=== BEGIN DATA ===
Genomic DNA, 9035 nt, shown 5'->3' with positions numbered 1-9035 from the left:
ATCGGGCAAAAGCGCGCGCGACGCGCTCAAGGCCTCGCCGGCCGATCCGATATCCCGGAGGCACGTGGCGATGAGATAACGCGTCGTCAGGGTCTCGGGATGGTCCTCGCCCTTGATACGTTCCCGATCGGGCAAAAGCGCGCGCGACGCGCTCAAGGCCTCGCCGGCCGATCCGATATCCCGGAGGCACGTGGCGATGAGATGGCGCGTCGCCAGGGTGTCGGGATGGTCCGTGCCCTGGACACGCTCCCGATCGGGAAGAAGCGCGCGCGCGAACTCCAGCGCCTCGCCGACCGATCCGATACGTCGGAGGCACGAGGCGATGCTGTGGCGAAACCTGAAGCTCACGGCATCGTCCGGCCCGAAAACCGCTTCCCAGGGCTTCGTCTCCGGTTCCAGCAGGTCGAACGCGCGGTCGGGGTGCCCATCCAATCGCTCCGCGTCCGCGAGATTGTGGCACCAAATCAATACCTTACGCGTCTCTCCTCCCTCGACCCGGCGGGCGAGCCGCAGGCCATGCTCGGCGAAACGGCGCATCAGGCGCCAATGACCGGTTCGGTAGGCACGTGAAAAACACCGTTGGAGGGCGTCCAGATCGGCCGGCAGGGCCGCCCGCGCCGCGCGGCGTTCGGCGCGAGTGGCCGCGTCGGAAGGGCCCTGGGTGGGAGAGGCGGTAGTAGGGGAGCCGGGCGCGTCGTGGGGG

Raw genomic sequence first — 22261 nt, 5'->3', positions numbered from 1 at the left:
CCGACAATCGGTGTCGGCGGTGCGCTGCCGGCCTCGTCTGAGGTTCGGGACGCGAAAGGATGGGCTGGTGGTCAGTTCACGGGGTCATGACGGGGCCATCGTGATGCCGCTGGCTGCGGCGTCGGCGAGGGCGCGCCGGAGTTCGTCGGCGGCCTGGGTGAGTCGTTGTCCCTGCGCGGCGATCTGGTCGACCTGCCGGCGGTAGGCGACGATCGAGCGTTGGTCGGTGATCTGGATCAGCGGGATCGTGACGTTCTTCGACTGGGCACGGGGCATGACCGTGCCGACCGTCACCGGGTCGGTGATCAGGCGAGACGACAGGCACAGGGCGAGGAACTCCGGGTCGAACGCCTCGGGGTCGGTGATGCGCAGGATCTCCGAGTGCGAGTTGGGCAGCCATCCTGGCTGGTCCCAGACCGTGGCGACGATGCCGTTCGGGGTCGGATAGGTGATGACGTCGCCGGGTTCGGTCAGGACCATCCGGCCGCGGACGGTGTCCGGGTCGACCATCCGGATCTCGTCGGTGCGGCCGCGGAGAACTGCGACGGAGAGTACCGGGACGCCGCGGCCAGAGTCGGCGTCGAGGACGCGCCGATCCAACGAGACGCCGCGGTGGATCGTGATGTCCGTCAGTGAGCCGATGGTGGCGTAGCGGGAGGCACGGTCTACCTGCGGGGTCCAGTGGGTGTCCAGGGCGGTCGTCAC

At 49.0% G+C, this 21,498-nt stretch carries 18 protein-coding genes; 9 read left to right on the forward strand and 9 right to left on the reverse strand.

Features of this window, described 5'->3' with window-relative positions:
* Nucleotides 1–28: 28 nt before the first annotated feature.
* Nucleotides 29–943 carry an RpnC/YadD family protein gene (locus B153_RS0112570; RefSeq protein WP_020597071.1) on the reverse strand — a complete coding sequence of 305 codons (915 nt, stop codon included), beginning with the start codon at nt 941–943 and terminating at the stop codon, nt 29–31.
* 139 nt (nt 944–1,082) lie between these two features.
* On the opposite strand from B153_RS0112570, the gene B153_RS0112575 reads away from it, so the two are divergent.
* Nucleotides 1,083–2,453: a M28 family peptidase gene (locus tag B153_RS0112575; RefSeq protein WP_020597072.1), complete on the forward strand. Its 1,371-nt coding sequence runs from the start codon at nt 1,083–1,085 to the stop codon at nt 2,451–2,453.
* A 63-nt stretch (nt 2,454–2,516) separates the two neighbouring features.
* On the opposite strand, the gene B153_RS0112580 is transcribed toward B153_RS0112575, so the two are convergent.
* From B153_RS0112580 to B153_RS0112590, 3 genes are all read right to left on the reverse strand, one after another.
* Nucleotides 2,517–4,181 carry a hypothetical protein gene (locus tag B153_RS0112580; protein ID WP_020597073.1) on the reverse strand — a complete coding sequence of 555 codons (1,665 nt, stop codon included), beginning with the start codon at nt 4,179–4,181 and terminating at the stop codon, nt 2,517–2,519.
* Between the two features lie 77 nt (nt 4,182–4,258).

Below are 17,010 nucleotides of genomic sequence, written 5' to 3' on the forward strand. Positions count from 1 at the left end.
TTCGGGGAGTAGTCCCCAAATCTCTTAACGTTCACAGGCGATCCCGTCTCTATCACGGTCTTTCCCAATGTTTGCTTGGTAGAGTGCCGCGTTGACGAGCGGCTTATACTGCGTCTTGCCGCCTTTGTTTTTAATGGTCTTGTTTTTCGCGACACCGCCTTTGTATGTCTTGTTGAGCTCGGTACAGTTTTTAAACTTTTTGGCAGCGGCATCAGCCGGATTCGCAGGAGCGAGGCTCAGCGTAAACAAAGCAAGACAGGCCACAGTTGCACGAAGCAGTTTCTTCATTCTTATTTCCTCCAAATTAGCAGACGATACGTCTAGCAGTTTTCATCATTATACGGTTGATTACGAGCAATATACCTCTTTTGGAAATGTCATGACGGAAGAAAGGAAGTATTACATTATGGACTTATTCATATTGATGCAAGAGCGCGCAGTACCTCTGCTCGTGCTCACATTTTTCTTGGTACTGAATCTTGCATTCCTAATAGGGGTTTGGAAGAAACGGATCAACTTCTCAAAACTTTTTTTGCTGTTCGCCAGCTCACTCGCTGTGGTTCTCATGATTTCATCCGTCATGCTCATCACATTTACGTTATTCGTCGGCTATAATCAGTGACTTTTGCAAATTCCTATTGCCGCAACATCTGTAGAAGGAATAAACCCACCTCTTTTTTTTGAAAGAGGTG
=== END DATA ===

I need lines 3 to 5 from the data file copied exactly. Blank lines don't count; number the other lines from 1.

Raw genomic sequence first — 22261 nt, 5'->3', positions numbered from 1 at the left:
CCGACAATCGGTGTCGGCGGTGCGCTGCCGGCCTCGTCTGAGGTTCGGGACGCGAAAGGATGGGCTGGTGGTCAGTTCACGGGGTCATGACGGGGCCATCGTGATGCCGCTGGCTGCGGCGTCGGCGAGGGCGCGCCGGAGTTCGTCGGCGGCCTGGGTGAGTCGTTGTCCCTGCGCGGCGATCTGGTCGACCTGCCGGCGGTAGGCGACGATCGAGCGTTGGTCGGTGATCTGGATCAGCGGGATCGTGACGTTCTTCGACTGGGCACGGGGCATGACCGTGCCGACCGTCACCGGGTCGGTGATCAGGCGAGACGACAGGCACAGGGCGAGGAACTCCGGGTCGAACGCCTCGGGGTCGGTGATGCGCAGGATCTCCGAGTGCGAGTTGGGCAGCCATCCTGGCTGGTCCCAGACCGTGGCGACGATGCCGTTCGGGGTCGGATAGGTGATGACGTCGCCGGGTTCGGTCAGGACCATCCGGCCGCGGACGGTGTCCGGGTCGACCATCCGGATCTCGTCGGTGCGGCCGCGGAGAACTGCGACGGAGAGTACCGGGACGCCGCGGCCAGAGTCGGCGTCGAGGACGCGCCGATCCAACGAGACGCCGCGGTGGATCGTGATGTCCGTCAGTGAGCCGATGGTGGCGTAGCGGGAGGCACGGTCTACCTGCGGGGTCCAGTGGGTGTCCAGGGCGGTCGTCAC

At 49.0% G+C, this 21,498-nt stretch carries 18 protein-coding genes; 9 read left to right on the forward strand and 9 right to left on the reverse strand.